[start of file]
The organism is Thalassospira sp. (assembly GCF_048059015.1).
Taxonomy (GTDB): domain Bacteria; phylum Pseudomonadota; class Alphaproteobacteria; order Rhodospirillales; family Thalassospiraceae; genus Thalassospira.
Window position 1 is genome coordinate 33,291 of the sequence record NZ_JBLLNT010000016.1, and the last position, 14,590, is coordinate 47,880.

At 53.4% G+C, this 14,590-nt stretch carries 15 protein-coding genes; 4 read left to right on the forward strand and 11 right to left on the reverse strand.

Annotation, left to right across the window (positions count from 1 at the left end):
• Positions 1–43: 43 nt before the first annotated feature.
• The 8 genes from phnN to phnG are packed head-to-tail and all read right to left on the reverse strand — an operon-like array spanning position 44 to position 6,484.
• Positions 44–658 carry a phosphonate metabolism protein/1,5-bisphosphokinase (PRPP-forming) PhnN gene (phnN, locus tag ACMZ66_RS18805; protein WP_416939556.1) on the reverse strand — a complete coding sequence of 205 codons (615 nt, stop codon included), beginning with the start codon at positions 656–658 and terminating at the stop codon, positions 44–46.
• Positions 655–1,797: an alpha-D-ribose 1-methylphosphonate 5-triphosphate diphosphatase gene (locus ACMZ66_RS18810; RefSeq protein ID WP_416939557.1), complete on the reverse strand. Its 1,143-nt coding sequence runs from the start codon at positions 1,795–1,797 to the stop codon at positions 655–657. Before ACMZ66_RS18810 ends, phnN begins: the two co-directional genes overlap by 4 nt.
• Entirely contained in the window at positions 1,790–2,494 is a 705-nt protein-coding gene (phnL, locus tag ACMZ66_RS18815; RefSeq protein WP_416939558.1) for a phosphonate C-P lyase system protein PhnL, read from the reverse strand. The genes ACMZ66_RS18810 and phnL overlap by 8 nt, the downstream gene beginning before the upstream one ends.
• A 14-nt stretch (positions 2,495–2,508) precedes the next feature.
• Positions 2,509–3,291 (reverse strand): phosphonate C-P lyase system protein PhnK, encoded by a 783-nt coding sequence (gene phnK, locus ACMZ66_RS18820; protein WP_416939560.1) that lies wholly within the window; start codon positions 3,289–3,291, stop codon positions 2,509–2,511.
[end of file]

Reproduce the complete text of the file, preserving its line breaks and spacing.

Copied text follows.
The organism is Thalassospira sp. (assembly GCF_048059015.1).
Taxonomy (GTDB): domain Bacteria; phylum Pseudomonadota; class Alphaproteobacteria; order Rhodospirillales; family Thalassospiraceae; genus Thalassospira.
Window position 1 is genome coordinate 33,291 of the sequence record NZ_JBLLNT010000016.1, and the last position, 14,590, is coordinate 47,880.

At 53.4% G+C, this 14,590-nt stretch carries 15 protein-coding genes; 4 read left to right on the forward strand and 11 right to left on the reverse strand.

Annotation, left to right across the window (positions count from 1 at the left end):
• Positions 1–43: 43 nt before the first annotated feature.
• The 8 genes from phnN to phnG are packed head-to-tail and all read right to left on the reverse strand — an operon-like array spanning position 44 to position 6,484.
• Positions 44–658 carry a phosphonate metabolism protein/1,5-bisphosphokinase (PRPP-forming) PhnN gene (phnN, locus tag ACMZ66_RS18805; protein WP_416939556.1) on the reverse strand — a complete coding sequence of 205 codons (615 nt, stop codon included), beginning with the start codon at positions 656–658 and terminating at the stop codon, positions 44–46.
• Positions 655–1,797: an alpha-D-ribose 1-methylphosphonate 5-triphosphate diphosphatase gene (locus ACMZ66_RS18810; RefSeq protein ID WP_416939557.1), complete on the reverse strand. Its 1,143-nt coding sequence runs from the start codon at positions 1,795–1,797 to the stop codon at positions 655–657. Before ACMZ66_RS18810 ends, phnN begins: the two co-directional genes overlap by 4 nt.
• Entirely contained in the window at positions 1,790–2,494 is a 705-nt protein-coding gene (phnL, locus tag ACMZ66_RS18815; RefSeq protein WP_416939558.1) for a phosphonate C-P lyase system protein PhnL, read from the reverse strand. The genes ACMZ66_RS18810 and phnL overlap by 8 nt, the downstream gene beginning before the upstream one ends.
• A 14-nt stretch (positions 2,495–2,508) precedes the next feature.
• Positions 2,509–3,291 (reverse strand): phosphonate C-P lyase system protein PhnK, encoded by a 783-nt coding sequence (gene phnK, locus ACMZ66_RS18820; protein WP_416939560.1) that lies wholly within the window; start codon positions 3,289–3,291, stop codon positions 2,509–2,511.